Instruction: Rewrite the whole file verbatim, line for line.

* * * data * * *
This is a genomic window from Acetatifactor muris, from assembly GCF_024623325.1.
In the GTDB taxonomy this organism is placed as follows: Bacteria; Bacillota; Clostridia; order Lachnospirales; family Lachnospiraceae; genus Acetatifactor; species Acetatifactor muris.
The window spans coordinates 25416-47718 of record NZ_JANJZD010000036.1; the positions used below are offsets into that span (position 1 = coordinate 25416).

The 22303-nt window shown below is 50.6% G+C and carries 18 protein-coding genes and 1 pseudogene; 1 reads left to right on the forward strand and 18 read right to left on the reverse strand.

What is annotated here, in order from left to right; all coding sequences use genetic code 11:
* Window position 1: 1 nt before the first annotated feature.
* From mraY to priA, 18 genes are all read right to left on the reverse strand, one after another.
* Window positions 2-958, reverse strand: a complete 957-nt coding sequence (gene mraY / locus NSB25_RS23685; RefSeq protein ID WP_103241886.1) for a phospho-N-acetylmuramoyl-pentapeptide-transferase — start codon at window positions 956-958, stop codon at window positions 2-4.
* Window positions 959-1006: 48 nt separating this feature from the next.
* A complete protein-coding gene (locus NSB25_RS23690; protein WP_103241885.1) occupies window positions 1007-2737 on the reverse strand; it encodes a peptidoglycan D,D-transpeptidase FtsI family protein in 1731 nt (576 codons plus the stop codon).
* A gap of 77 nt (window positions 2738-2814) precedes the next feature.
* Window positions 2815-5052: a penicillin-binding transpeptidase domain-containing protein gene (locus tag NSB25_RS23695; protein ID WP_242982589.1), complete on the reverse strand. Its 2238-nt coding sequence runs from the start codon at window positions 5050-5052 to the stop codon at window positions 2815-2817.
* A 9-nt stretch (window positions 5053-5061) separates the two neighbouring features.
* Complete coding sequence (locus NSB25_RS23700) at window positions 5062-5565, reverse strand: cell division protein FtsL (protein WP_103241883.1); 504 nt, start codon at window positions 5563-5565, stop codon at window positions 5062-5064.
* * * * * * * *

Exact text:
This is a genomic window from Acetatifactor muris, from assembly GCF_024623325.1.
In the GTDB taxonomy this organism is placed as follows: Bacteria; Bacillota; Clostridia; order Lachnospirales; family Lachnospiraceae; genus Acetatifactor; species Acetatifactor muris.
The window spans coordinates 25416-47718 of record NZ_JANJZD010000036.1; the positions used below are offsets into that span (position 1 = coordinate 25416).

The 22303-nt window shown below is 50.6% G+C and carries 18 protein-coding genes and 1 pseudogene; 1 reads left to right on the forward strand and 18 read right to left on the reverse strand.

What is annotated here, in order from left to right; all coding sequences use genetic code 11:
* Window position 1: 1 nt before the first annotated feature.
* From mraY to priA, 18 genes are all read right to left on the reverse strand, one after another.
* Window positions 2-958, reverse strand: a complete 957-nt coding sequence (gene mraY / locus NSB25_RS23685; RefSeq protein ID WP_103241886.1) for a phospho-N-acetylmuramoyl-pentapeptide-transferase — start codon at window positions 956-958, stop codon at window positions 2-4.
* Window positions 959-1006: 48 nt separating this feature from the next.
* A complete protein-coding gene (locus NSB25_RS23690; protein WP_103241885.1) occupies window positions 1007-2737 on the reverse strand; it encodes a peptidoglycan D,D-transpeptidase FtsI family protein in 1731 nt (576 codons plus the stop codon).
* A gap of 77 nt (window positions 2738-2814) precedes the next feature.
* Window positions 2815-5052: a penicillin-binding transpeptidase domain-containing protein gene (locus tag NSB25_RS23695; protein ID WP_242982589.1), complete on the reverse strand. Its 2238-nt coding sequence runs from the start codon at window positions 5050-5052 to the stop codon at window positions 2815-2817.
* A 9-nt stretch (window positions 5053-5061) separates the two neighbouring features.
* Complete coding sequence (locus NSB25_RS23700) at window positions 5062-5565, reverse strand: cell division protein FtsL (protein WP_103241883.1); 504 nt, start codon at window positions 5563-5565, stop codon at window positions 5062-5064.